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17th Century: Koimari – Iroe Sarasabun Sara (“Painted Calico Design Plate”) (Important Cultural Property)

Various Information About the Roots of Japanese Pottery

In Japanese pottery, there is a large divide between “ceramics” and “porcelain.”

Ceramics (“touki”) are examples from the Nihon Rokkoyou, the six ceramics and porcelain kiln types that have been used since the Middle Ages and continue to be used. They are Setoyaki (in Seto, Aichi Prefecture), Tokonameyaki (in Tokoname, Aichi Prefecture), Echizenyaki (Echizenchou, Nyuugun, Fukui Prefecture), Shigarakiyaki (Koukashi, Shiga Prefecture), Tanbatachikuiyaki (Sasayamashi, Hyogo Prefecture), and Bizenyaki (Bizenshi, Okayama Prefecture).
The earliest pieces were manufactured around the 5th century, and they manufactured primarily everyday tableware and storage vessels.

However, models of the “Kobizen,” “Koshigarakiyaki,” and other types are called “everyday necessities,” but they have been designated as cultural assets that show the experience of the era.
Their meaning is profound, and you can see the high quality worksmanship.

Furthermore, “Kobizen” and “Koshigarakiyaki” that are made in recent times are called “Bizenyaki” and “Shigarakiyaki.”

The culture of porcelain (“jiki”) production is originally not Japan’s, but was brought over during Toyotomi Hideyoshi during the Imjin War by Toyotomi Hideyoshi by a prisoner of war.
The potter Yi Sam-pyeong (Kanagae Sanbei) discovered the raw materials for porcelain in Hizenarita.
They began production around 1610.

These pieces are not everyday necessities, but industrial art objects made for the upper echelons of society like the daimyo.
After the middle years of the Edo Period, it became mass produced and Koimari especially began to be exported overseas in large numbers.

The representative producing area of porcelain is Imari (where they make Aritayaki, Kutaniyaki, and other styles.)

Imari – Aritayaki (Shiga Prefecture)

You can see that this Aritayaki (Imariyaki) was made in the 18th century.

Aritayaki is porcelain baked in the center of Arita, in Shiga Prefecture. Since it’s shipped out of Imari Port, it’s also called “Imari”.

Hagiyaki (Yamaguchi Prefecture)

A masterpiece of Kohagi

Hagiyaki is ceramics baked in the region of Hagi, Yamaguchi Prefecture. There’s also pottery in one part of Nagato and Yamaguchi City. The Hagiyaki made in Nagato is especially called Fukawahagi.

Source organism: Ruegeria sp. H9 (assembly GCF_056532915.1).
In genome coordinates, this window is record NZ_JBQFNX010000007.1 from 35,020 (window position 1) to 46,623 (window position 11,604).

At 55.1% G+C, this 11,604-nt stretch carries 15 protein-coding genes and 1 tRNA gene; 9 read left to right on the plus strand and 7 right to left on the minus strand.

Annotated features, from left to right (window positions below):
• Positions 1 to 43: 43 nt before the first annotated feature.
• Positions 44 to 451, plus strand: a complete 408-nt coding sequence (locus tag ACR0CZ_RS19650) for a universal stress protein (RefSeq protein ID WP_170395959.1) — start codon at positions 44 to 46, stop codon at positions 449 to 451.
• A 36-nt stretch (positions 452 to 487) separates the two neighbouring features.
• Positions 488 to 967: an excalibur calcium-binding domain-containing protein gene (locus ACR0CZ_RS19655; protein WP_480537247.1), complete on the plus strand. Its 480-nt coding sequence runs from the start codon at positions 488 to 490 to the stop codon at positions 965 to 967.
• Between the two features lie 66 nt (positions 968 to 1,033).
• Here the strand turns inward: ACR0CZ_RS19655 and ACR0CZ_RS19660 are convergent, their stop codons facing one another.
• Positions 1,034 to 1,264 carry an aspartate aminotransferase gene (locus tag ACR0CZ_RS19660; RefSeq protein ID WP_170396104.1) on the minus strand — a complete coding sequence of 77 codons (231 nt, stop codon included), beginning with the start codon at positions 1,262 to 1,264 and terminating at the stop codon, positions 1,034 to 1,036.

Kutaniyaki (Ishikawa Prefecture)

Kokutani Plate

Kutaniyaki is painted porcelain manufactured in the southern part of Ishikawa Prefecture in the cities of Kanazawa, Komatsu, Kaga, and Nomi.

Bizenyaki (Okayama Prefecture)

A masterpiece of Kobizen

Bizenyaki is ceramics produced in the area of Bizen, Okayama Prefecture. It is counted as one of the Nihon Rokkoyou. The Kobizen made in the Kamakura-Muromachi Periods is highly prized.

Shigarakiyaki (Shiga Prefecture)

Masterpiece of Koshigaraki

Shigarakiyaki is traditional ceramics, porcelain, and stoneware created in the center of Shigaraki, Koka, Shiga Prefecture. It’s counted as one of the Nihon Rokkoyou.

Kyoto – Kiyomizuyaki

Sake bottle made by Kokiyomizuyaki

Kiyomizuyaki is ceramics and porcelain made in Kyoto. It’s the representative potery of Kyoto.

Tokonameyaki (Aichi Prefecture)

Tokoname Haiyuutsubo (“Tokoname Ash-glazed Hu”) (A hu is a Chinese vessel usually used to store alcohol)
Heian Period
Private Ownership
Important cultural property

Tokonameyaki is pottery baked in the area of Tokoname, Aichi, including the Chita Peninsula. One of the Nihon Rokkoyou.

Minoyaki (Gifu Prefecture)

Oribe Square Plate

Minoyaki is the general term for ceramics and porcelain made primarily in the cities of Toki, Tajimi, Mizunami, and Kani in Gifu Prefecture. Currently, it’s the largest ceramics and porcelain production base in Japan, and their production output is approximately half of Japan’s total amount.

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